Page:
Estate planning can seem like a complicated maze when you’re on the outside looking in. This perception of complexity leads a lot of people to procrastination when it comes to creating an estate plan because they are expecting it to be a daunting task and don’t know where to begin. Of course this is a very good reason to take the efficient route and develop a good working relationship with an experienced estate planning attorney early on in your life.
Most estate planning attorneys also engage in comprehensive long-term planning that would include retirement planning and incapacity planning. So, if you have a comprehensive plan in place as a young adult you’ll be on a course toward a comfortable retirement and the ability to leave behind a robust legacy after you pass away.
The above having been stated, to break it down to its simplest form there are three basic elements that you need to have in place even if your estate is not especially large and complicated. For one thing, you need to have a vehicle of income replacement in place, and for most people this is going to be life insurance. As your family grows you’ll have to revisit your life insurance coverage and make the appropriate adjustments so that your family would not be left in the lurch if your income was to suddenly disappear due to your untimely passing.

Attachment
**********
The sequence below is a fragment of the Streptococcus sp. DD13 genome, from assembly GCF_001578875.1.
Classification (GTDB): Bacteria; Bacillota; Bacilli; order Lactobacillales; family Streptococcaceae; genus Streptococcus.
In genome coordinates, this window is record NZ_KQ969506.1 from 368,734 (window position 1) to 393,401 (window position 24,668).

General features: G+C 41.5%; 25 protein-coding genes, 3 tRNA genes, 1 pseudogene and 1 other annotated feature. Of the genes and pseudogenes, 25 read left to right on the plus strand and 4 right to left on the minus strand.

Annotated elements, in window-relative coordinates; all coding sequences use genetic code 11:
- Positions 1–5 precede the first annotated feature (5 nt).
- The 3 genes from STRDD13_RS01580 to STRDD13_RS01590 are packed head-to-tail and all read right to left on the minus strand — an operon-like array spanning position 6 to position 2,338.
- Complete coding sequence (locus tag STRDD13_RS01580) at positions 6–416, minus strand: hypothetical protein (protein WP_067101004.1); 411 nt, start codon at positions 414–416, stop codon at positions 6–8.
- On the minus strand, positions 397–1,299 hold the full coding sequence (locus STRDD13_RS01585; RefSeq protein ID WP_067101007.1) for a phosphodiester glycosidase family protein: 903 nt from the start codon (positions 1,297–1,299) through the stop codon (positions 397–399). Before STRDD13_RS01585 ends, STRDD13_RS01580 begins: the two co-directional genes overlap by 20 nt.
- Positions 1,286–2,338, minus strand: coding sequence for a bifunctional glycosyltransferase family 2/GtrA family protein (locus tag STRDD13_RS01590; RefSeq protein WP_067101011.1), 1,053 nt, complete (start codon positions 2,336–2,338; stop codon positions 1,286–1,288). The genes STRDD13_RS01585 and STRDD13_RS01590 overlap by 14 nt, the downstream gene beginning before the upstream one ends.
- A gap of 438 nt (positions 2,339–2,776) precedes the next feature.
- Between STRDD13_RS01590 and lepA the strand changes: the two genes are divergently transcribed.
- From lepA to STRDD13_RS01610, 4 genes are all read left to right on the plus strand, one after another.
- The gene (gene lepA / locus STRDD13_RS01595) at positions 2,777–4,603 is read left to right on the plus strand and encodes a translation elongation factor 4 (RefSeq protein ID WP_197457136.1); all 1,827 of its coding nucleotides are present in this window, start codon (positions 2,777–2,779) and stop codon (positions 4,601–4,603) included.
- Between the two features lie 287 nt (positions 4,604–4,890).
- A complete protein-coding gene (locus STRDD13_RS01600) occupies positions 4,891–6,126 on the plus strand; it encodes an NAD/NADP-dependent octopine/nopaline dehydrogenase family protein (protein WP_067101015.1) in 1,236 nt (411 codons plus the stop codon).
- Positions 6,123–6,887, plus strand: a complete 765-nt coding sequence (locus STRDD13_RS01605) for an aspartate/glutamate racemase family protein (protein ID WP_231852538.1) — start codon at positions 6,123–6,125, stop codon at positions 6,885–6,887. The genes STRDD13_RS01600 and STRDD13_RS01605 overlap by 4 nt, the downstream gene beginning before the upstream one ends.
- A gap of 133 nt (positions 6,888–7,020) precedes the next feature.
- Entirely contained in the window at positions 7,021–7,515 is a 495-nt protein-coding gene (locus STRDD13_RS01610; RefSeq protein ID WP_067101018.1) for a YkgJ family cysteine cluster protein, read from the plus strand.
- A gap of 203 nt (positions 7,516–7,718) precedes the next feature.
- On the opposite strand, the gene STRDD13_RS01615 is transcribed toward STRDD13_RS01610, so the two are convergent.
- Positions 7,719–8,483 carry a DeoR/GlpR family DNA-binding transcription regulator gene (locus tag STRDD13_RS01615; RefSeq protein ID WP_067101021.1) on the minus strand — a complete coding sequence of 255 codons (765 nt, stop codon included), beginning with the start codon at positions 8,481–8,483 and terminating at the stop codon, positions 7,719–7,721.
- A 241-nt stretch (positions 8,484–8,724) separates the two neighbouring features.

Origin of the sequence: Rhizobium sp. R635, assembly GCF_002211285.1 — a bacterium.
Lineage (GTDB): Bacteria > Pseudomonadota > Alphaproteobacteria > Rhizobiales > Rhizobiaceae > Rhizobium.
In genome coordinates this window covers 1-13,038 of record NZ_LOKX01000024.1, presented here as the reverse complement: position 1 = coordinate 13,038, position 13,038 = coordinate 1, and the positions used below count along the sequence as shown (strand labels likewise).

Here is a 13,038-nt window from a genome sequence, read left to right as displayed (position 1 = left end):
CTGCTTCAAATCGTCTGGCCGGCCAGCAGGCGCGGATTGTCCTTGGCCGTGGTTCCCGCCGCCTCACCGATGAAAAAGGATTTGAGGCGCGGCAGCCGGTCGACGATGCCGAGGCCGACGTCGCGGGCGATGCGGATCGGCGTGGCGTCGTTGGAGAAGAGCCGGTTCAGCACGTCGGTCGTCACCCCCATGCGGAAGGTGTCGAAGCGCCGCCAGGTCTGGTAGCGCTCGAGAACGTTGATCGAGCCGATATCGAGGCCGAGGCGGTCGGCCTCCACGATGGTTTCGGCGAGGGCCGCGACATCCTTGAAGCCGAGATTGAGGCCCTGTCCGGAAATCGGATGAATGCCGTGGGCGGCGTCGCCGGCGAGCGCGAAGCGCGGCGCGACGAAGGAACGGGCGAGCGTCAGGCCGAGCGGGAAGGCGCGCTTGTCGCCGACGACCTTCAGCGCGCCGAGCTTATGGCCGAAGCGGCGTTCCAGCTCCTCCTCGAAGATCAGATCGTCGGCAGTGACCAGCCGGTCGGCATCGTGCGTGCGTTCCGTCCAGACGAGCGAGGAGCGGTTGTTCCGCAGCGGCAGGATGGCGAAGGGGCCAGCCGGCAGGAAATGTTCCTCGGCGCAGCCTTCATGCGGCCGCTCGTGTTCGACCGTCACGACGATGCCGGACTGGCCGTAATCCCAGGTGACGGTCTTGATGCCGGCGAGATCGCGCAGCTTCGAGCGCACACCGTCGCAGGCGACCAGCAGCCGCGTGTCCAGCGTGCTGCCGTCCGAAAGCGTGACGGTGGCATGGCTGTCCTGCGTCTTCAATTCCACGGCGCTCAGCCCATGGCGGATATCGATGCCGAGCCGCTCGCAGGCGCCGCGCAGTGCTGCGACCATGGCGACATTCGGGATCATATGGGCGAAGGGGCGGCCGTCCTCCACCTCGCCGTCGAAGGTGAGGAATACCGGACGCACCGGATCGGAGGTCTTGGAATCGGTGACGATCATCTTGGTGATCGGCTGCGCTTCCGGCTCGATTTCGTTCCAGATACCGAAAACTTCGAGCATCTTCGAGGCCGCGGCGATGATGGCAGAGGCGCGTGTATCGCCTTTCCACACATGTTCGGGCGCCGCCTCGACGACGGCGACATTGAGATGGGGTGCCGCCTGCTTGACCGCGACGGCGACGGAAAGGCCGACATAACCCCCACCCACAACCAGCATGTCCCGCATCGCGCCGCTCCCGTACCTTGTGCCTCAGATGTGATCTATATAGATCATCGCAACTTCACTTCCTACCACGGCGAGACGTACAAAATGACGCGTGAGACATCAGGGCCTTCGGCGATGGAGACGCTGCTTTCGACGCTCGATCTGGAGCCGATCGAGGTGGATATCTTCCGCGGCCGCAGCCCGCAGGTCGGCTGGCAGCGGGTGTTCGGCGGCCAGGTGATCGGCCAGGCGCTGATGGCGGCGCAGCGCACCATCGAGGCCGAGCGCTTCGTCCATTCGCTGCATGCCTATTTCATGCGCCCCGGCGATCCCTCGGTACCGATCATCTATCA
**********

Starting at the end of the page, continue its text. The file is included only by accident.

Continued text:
Of course you need a vehicle of asset transfer, and the most common one of these would be the last will. But, there are alternatives to the last will that are preferable for many and one of these that is commonly utilized is the revocable living trust.
And finally, you would do well to execute a living will and a durable medical power of attorney. With the living will you state your preferences regarding medical procedures such as the use of life-support systems to keep you alive if there was no hope of your recovery. The durable medical power of attorney is used to empower an agent to make medical decisions in your behalf should you become unable to do so.
- “Last Will and Testament” Origin - April 1, 2021
- Do I Need a “Durable” Power of Attorney? - April 2, 2020
- Joint Tenancy Pros and Cons - March 31, 2020
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